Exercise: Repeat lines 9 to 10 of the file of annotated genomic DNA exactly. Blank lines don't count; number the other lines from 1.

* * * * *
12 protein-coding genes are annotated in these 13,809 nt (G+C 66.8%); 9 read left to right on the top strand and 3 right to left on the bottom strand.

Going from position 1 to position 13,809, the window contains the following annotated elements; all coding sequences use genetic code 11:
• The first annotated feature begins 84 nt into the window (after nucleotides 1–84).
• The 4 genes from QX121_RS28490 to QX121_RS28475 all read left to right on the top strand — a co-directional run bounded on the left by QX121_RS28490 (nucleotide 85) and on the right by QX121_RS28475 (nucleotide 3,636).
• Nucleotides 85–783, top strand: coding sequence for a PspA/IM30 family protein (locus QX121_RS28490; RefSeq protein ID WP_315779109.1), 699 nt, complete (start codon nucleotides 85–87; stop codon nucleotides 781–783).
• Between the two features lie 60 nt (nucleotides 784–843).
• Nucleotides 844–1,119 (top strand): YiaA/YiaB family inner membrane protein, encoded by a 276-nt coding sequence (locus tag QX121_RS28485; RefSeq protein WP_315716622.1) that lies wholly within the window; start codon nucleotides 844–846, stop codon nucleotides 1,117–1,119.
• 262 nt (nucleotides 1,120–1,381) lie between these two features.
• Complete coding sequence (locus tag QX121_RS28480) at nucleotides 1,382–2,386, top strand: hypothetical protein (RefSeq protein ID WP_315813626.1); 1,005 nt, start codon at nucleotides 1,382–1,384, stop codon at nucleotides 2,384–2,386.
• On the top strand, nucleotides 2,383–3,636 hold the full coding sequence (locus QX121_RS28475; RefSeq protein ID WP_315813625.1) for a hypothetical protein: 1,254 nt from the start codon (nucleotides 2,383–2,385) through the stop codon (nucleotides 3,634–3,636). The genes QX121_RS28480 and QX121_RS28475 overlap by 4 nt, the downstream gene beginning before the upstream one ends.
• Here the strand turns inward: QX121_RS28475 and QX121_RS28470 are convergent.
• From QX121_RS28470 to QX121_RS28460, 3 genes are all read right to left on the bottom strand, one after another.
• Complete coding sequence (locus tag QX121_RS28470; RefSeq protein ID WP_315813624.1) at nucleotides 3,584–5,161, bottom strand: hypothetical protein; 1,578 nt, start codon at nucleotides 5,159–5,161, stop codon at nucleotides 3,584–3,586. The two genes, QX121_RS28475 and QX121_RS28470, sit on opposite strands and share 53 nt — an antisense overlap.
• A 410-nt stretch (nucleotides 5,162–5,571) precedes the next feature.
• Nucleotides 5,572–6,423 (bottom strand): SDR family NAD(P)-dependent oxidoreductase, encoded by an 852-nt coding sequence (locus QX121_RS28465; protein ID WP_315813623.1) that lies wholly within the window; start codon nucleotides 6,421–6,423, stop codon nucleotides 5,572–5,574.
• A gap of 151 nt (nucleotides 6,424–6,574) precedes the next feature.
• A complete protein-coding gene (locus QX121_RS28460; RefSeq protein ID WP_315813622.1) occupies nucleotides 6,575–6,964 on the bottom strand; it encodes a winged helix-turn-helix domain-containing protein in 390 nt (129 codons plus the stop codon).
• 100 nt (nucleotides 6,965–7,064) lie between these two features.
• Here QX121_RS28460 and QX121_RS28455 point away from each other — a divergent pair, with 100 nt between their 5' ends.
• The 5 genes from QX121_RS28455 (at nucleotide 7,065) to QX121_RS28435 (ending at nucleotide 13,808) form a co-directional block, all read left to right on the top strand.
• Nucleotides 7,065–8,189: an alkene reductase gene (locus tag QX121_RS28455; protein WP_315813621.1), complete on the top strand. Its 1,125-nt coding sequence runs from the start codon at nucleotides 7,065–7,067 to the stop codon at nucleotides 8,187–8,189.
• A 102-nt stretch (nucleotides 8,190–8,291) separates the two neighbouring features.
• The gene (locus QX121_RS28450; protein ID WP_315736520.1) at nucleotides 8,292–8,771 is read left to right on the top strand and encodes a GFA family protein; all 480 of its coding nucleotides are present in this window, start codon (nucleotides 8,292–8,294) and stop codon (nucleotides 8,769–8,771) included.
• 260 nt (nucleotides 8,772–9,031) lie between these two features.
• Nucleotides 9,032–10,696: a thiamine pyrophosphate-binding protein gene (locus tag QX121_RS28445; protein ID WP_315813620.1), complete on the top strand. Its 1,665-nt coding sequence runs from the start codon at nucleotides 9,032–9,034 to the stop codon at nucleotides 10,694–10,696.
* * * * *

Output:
• Complete coding sequence (locus tag QX121_RS28480) at nucleotides 1,382–2,386, top strand: hypothetical protein (RefSeq protein ID WP_315813626.1); 1,005 nt, start codon at nucleotides 1,382–1,384, stop codon at nucleotides 2,384–2,386.
• On the top strand, nucleotides 2,383–3,636 hold the full coding sequence (locus QX121_RS28475; RefSeq protein ID WP_315813625.1) for a hypothetical protein: 1,254 nt from the start codon (nucleotides 2,383–2,385) through the stop codon (nucleotides 3,634–3,636). The genes QX121_RS28480 and QX121_RS28475 overlap by 4 nt, the downstream gene beginning before the upstream one ends.